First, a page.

1 Corinthians 15:35-37, 42-49
Psalm 56:10c-12, 13-14
Today’s Gospel makes a distinction between the large crowd and Jesus’ disciples. The crowd searches for Jesus and, when they find him, listen to his parables about the Kingdom of God. The disciples, on the other hand, follow Jesus and not only listen to the parables, but are granted revealed knowledge of the mystery of the Kingdom of God.
Jesus wants the people in the crowd to become his disciples. In fact, after the parable, Jesus cries out: “Listen, anyone who has ears to hear”. It is the cry of one who loves them. It is an invitation to hear and understand, to enter into communion with him.
The seed is the Word of God. It is sown generously and constantly. We encounter this Word in Scripture, in prayer, in love. The Word stands at the door of our heart and knocks (Revelation 3:20). Some never open the door. The Word remains on the edge of the path. Instead of welcoming the Word, they listen to the devil, who comes and carries away the word from their hearts. The devil seeks to frustrate the plan of God and prevent us from believing and being saved.
Others in the crowd hear the Word and welcome it. But their joy lasts only for a time. When trial comes they turn away from the Word. It was a superficial welcome because they were deaf to Jesus’ teaching about suffering, the Cross, perseverance. Instead of seeing suffering as redemptive, instead of seeing sacrifice as an act of love, instead of fixing their eyes on the ultimate goal, they see suffering, sacrifice and trials as something to be avoided.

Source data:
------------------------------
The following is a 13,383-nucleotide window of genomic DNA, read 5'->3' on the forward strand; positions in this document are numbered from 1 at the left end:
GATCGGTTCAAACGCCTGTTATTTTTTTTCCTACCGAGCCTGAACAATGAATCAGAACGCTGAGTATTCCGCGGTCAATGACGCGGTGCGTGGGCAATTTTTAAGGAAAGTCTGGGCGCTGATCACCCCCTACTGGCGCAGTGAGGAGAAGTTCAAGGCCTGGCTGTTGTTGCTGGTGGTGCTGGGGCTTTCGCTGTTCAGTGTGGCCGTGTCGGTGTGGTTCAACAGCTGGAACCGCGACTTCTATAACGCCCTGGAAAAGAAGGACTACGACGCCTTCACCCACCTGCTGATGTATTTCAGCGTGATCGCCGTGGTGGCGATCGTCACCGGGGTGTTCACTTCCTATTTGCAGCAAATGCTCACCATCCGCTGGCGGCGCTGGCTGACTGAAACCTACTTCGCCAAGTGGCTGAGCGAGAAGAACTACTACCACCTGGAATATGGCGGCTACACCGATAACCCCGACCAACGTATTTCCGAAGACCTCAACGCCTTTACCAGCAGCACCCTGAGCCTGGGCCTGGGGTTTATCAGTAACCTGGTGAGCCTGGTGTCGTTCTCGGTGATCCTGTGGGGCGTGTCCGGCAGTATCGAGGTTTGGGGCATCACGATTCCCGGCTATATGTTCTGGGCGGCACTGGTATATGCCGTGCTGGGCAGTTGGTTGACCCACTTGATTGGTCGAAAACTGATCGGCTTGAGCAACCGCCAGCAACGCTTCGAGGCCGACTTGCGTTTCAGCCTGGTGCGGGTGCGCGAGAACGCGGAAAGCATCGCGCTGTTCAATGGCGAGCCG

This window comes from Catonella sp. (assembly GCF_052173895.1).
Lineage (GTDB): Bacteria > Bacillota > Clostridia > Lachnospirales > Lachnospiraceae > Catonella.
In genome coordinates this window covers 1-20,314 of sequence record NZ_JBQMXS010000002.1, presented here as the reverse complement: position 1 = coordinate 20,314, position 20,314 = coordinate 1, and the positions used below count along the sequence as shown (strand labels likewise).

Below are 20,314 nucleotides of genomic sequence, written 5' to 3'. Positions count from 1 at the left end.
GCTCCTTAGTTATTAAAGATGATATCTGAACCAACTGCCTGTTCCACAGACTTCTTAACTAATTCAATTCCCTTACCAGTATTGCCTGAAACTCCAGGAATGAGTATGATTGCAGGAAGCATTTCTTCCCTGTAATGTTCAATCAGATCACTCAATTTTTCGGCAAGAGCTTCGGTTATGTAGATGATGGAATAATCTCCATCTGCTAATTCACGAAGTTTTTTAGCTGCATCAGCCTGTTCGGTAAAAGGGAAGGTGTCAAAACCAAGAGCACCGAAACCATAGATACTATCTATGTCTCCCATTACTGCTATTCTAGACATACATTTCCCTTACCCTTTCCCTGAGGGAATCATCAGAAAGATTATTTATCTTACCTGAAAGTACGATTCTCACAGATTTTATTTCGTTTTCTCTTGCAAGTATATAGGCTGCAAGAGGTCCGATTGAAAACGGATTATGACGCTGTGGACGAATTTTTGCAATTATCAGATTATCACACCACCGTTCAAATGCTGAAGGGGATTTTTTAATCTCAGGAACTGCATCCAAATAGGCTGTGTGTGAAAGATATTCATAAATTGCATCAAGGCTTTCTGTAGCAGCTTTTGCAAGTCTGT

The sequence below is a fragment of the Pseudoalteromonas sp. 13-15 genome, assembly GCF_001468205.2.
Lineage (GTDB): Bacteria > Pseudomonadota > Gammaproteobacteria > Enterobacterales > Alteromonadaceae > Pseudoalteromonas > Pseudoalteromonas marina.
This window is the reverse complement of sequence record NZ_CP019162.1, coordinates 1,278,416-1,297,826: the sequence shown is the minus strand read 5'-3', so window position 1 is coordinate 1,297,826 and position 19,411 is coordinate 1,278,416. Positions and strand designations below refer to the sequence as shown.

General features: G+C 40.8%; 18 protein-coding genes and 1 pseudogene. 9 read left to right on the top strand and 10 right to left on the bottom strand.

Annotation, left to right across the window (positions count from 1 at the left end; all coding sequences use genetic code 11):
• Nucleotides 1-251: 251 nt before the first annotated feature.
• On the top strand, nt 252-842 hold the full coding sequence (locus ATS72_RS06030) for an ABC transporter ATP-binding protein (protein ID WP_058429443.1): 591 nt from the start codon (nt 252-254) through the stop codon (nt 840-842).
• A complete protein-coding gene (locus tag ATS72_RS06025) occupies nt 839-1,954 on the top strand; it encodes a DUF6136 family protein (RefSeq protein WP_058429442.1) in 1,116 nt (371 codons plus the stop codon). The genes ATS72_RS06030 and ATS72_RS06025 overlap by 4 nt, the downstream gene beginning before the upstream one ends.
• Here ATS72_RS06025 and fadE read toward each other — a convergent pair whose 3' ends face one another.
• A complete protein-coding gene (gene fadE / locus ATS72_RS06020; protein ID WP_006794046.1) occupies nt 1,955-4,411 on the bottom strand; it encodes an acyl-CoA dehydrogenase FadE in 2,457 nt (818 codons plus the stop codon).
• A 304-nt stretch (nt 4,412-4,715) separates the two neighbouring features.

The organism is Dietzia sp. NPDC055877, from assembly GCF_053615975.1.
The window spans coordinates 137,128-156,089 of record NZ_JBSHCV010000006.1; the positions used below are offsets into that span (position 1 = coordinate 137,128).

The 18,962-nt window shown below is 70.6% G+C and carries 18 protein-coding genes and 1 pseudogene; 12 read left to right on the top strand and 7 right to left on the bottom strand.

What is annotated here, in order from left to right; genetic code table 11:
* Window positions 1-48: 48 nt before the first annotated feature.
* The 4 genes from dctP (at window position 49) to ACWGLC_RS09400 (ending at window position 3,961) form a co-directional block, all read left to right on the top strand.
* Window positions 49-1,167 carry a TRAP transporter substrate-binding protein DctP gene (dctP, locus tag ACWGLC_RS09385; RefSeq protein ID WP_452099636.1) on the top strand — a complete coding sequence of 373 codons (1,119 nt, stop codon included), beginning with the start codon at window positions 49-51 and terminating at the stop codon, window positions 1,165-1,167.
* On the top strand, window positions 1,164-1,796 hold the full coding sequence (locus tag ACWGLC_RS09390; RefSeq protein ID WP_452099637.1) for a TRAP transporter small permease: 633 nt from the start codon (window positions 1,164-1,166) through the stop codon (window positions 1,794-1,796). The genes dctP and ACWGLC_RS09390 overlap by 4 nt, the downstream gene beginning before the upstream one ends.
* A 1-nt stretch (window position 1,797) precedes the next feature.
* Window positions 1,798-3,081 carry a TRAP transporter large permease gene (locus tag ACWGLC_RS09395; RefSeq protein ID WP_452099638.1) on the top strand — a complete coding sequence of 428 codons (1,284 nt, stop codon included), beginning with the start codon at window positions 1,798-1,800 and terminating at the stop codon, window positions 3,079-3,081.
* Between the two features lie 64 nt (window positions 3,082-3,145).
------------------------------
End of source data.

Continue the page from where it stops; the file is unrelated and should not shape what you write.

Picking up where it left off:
Still others welcome the Word for a time, but little by little choose the world with its worries, riches and pleasures. Jesus teaches us a different path. We are not to worry because our heavenly Father will take care of us. It is more important to store up riches in heaven than riches on earth. We are not to make passing pleasures our goal, but rather eternal happiness. This doesn’t mean that we should stop working, or not make money, or not enjoy life. But all three need to be seen in the light of eternity. We work to provide for our families and to create a more just society. This goal of earthly progress, however, is ordered to another: the growth of Christ’s Kingdom (see Second Vatican Council II, Gaudium et spes, 39).
Finally, there are those who have a noble and generous heart, who hear the Word of God and welcome it, and yield a harvest through perseverance. What is the mystery of the Kingdom revealed in today’s First Reading? What is it that we are called to welcome into our hearts today?
Paul teaches that the first man, Adam, is earthly, and that the new man, Jesus, is heavenly. We bear the image of both. Through our first birth, we are sons and daughters of Adam; through our rebirth in the Spirit, we are sons and daughters of God in Jesus Christ. Because of disobedience and sin, the first birth ends in the corruption of death; because of obedience and grace, the second birth leads to the resurrection of life.
And so, will we focus our lives exclusively on what is corruptible, dishonorable, weak and natural? Or will we look at all these things in the light of what is incorruptible, honorable, powerful and spiritual?
Readers may contact Fr Jason Mitchell at firstname.lastname@example.org.